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Aaron Feng Agile Software Development (XP), Test Driven Development, .NET, etc.....

For anyone doing Test Driven Development, mocks (stubs) are commonly used.  Whether you hand roll your own mocks, or use a mock framework like Rhino Mocks, stubs are used to in order to isolate the code we want to test.  Before we can isolate our code, proper separations of concerns are required; such as implementing the Model View Controller or Model View Presenter pattern for UI testing.  After you practice TDD for a few months, and write countless tests, you start to see a pattern of how to make your presentation layer testable and everything becomes automatic and second nature.

One of the big benefits of TDD is using tests to guide your design.  Have you ever stopped and wondered if your design has really improved by structuring your code in a manner that is testable?  Are you creating more duplication or allowing too much accessibility?  Let’s examine how the presentation layer can be tested using the MVP pattern.  I will use a simple example where the customer information can enter entered.  I purposely omitted the presenter interaction with the view in order to put more focus on the view.

public interface ICustomerDetailsView {

  string CustomerFirstName { get; }

  string CustomerLastName { get;}

  List<Order> Orders { get; }

}

 

public class CustomDetailsView : UserControl, ICustomerDetailsView { 

  public string CustomerFirstName {

    get { return this.firstNameTextBox.Text; }

  }

 

  public string CustomerLastName {

    get { return this.lastNameTextBox.Text; }

  }

 

  public List<Order> Orders {

    get {

      List<Order> orders = new List<Order>();

      foreach (Order order in this.ordersComboBox.Items) {

        orders.Add(order);

      }

      return orders;

    }

  }

}

 

We start with an interface called ICustomerDetailsView to describe behaviors of the view.  Now we can use the interface to create our mock view.  In the MVP pattern, the presenter is an extension to the view, so all the interactions occuring in the view will be delegated to the presenter.  With the delgation to the presenter, we would only have to explicitly test the presenter.  The reason the view is not tested is because all the logic lives inside of the presenter, so we end up testing the API.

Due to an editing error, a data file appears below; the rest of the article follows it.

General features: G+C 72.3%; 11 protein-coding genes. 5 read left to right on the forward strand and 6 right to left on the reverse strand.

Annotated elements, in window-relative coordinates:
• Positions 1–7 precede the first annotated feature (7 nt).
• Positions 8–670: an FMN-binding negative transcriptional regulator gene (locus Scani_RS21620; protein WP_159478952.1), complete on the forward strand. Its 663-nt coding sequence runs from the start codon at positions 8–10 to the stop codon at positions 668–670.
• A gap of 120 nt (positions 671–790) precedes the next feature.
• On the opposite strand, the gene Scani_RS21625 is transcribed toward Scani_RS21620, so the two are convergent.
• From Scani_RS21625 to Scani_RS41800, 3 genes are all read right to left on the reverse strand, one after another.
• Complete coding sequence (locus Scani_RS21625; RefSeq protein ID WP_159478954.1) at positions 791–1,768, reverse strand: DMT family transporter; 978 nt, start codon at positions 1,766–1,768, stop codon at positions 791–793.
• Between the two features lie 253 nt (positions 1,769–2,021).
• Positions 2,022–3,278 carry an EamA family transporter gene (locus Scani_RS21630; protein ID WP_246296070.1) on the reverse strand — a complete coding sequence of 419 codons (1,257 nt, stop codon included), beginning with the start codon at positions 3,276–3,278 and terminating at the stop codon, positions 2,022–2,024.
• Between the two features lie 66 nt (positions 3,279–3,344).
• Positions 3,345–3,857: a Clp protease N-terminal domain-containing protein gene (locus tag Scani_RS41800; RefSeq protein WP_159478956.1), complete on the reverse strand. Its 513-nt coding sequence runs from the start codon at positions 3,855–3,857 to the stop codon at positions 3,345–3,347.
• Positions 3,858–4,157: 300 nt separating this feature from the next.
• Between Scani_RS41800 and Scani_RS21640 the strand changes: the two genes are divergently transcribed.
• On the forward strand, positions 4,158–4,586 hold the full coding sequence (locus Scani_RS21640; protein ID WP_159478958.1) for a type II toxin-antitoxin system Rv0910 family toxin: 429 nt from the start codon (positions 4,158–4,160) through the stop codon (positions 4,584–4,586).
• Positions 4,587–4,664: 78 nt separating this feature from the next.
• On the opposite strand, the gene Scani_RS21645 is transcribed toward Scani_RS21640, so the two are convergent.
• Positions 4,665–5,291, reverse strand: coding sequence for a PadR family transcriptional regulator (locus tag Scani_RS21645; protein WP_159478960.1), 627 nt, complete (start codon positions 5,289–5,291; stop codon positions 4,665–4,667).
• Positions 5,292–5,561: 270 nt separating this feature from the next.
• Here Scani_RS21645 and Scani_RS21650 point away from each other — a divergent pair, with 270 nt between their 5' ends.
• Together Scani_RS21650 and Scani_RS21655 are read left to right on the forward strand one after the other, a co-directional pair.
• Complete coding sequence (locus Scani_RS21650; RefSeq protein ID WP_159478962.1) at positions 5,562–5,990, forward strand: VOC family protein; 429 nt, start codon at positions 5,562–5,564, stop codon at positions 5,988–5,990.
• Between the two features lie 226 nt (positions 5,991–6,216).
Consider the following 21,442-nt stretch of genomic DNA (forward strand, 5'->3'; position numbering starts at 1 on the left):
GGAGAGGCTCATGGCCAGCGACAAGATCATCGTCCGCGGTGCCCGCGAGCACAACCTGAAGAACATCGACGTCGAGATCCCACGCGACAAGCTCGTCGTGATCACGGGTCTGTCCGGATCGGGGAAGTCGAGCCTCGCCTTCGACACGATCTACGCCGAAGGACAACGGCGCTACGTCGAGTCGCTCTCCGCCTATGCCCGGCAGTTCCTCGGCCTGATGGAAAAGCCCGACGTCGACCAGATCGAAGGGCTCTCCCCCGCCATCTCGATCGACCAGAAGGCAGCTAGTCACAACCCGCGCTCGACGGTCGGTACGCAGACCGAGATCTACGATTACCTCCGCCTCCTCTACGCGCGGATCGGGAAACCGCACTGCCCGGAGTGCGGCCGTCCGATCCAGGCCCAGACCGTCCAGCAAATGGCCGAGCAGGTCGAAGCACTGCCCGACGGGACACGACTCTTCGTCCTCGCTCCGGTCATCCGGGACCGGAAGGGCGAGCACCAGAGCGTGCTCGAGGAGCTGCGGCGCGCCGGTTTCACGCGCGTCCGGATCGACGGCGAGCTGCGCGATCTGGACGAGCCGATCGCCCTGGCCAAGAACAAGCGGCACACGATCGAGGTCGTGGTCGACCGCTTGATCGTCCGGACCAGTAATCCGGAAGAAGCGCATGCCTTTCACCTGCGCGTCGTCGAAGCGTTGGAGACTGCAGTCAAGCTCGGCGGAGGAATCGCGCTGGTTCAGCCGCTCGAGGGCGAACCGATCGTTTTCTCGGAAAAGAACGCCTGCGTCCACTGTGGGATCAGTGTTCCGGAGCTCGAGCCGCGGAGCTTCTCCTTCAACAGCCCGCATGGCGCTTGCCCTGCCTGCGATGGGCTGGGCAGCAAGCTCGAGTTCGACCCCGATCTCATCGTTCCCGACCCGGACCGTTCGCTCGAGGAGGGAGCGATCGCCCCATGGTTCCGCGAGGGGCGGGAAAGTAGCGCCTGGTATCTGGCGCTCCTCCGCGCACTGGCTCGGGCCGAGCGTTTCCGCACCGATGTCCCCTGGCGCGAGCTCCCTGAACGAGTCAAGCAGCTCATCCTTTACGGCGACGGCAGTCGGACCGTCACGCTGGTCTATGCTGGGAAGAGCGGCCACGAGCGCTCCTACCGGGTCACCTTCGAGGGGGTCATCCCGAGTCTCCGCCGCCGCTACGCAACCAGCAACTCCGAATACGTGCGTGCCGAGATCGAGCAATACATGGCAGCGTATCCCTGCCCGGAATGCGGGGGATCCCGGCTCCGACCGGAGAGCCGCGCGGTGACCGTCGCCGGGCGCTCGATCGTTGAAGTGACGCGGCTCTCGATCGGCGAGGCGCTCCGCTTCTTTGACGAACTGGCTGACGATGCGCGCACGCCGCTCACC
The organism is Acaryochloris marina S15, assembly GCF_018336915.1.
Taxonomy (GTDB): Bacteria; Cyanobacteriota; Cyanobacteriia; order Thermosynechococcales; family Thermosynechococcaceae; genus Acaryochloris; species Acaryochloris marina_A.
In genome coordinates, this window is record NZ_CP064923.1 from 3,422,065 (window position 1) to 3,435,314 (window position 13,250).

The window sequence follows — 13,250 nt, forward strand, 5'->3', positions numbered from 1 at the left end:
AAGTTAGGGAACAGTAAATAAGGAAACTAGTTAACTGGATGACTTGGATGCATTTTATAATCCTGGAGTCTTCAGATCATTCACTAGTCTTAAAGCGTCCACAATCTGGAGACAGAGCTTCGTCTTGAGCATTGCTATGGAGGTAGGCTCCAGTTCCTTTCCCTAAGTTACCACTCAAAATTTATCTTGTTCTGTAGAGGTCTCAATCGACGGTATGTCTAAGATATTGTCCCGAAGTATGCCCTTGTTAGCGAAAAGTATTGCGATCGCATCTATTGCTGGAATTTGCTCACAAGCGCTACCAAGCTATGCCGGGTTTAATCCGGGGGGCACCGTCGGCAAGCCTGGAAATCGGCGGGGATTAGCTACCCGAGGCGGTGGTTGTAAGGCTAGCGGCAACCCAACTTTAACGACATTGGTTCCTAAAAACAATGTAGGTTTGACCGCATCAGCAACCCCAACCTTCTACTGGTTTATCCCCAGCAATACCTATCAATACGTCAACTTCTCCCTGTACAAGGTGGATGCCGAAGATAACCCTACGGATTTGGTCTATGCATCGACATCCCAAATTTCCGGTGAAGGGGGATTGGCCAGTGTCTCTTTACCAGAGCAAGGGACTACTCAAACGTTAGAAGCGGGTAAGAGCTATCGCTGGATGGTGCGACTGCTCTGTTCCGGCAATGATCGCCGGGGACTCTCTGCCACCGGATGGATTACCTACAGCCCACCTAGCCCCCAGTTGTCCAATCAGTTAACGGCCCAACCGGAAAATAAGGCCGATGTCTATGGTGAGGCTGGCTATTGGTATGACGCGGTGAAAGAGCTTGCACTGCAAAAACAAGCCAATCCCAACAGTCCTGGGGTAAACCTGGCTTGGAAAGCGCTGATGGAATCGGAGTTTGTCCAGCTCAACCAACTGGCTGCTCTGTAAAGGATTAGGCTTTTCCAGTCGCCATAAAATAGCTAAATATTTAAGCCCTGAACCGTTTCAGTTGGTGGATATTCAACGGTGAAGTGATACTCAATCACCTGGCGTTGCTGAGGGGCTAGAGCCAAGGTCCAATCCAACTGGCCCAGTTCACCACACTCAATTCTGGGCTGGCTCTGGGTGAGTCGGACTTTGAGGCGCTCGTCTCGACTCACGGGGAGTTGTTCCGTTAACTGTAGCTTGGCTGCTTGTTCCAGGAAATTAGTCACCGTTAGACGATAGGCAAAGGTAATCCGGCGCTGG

public class MockCustomDetailsView : ICustomerDetailsView {

  // implement ICustomerDetailsView

  // you can have setters here so values can be injected for testing

}

The presenter can now use the mock view during automated testing and will not know a difference from the real thing.  All your tests pass and life is good.  Before you checkin your code, you decide to smoke your application.  To your surprise, your view does not behave correctly.  You poke around for a few seconds and you remember your tests actually use the mock view, so you never wired up the real thing.  In this simple scenario, when all your tests pass it does not mean your application will work correctly if you never wire it up.  Sometimes it can feel a little awkward when you are writing the mock view to mimic the real view, so your tests can pass.  On top of that, the interface was only added to make the mock possible in this scenario.  I understand creating an interface is considered “best practice” to loosen up the coupling, but in this case, the interface was created to make stubbing possible.  It is a little smelly to me because files were added only to make testing possible, and the real view was treated like a second class citizen.  Maybe this is not so bad, and I should not lose sleep over it.